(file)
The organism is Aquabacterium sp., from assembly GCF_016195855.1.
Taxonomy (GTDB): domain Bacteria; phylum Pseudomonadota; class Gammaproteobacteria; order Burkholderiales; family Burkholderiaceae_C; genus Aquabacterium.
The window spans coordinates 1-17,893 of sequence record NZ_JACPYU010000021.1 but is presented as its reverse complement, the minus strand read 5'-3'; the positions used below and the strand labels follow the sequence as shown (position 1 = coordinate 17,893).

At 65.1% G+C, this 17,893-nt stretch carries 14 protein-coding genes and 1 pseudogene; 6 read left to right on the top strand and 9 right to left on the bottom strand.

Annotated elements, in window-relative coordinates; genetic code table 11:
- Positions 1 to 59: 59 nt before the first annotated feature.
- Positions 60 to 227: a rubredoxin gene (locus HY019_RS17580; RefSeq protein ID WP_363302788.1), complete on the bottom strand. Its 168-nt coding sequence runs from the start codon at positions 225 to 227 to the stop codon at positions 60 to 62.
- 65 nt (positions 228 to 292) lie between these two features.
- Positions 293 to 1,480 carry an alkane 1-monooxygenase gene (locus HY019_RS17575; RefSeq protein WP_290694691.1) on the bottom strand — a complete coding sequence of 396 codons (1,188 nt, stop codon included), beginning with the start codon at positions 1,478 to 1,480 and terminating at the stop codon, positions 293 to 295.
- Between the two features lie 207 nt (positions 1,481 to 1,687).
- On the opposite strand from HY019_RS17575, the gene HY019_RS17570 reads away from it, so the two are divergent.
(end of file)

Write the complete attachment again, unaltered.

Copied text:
The organism is Aquabacterium sp., from assembly GCF_016195855.1.
Taxonomy (GTDB): domain Bacteria; phylum Pseudomonadota; class Gammaproteobacteria; order Burkholderiales; family Burkholderiaceae_C; genus Aquabacterium.
The window spans coordinates 1-17,893 of sequence record NZ_JACPYU010000021.1 but is presented as its reverse complement, the minus strand read 5'-3'; the positions used below and the strand labels follow the sequence as shown (position 1 = coordinate 17,893).

At 65.1% G+C, this 17,893-nt stretch carries 14 protein-coding genes and 1 pseudogene; 6 read left to right on the top strand and 9 right to left on the bottom strand.

Annotated elements, in window-relative coordinates; genetic code table 11:
- Positions 1 to 59: 59 nt before the first annotated feature.
- Positions 60 to 227: a rubredoxin gene (locus HY019_RS17580; RefSeq protein ID WP_363302788.1), complete on the bottom strand. Its 168-nt coding sequence runs from the start codon at positions 225 to 227 to the stop codon at positions 60 to 62.
- 65 nt (positions 228 to 292) lie between these two features.
- Positions 293 to 1,480 carry an alkane 1-monooxygenase gene (locus HY019_RS17575; RefSeq protein WP_290694691.1) on the bottom strand — a complete coding sequence of 396 codons (1,188 nt, stop codon included), beginning with the start codon at positions 1,478 to 1,480 and terminating at the stop codon, positions 293 to 295.
- Between the two features lie 207 nt (positions 1,481 to 1,687).
- On the opposite strand from HY019_RS17575, the gene HY019_RS17570 reads away from it, so the two are divergent.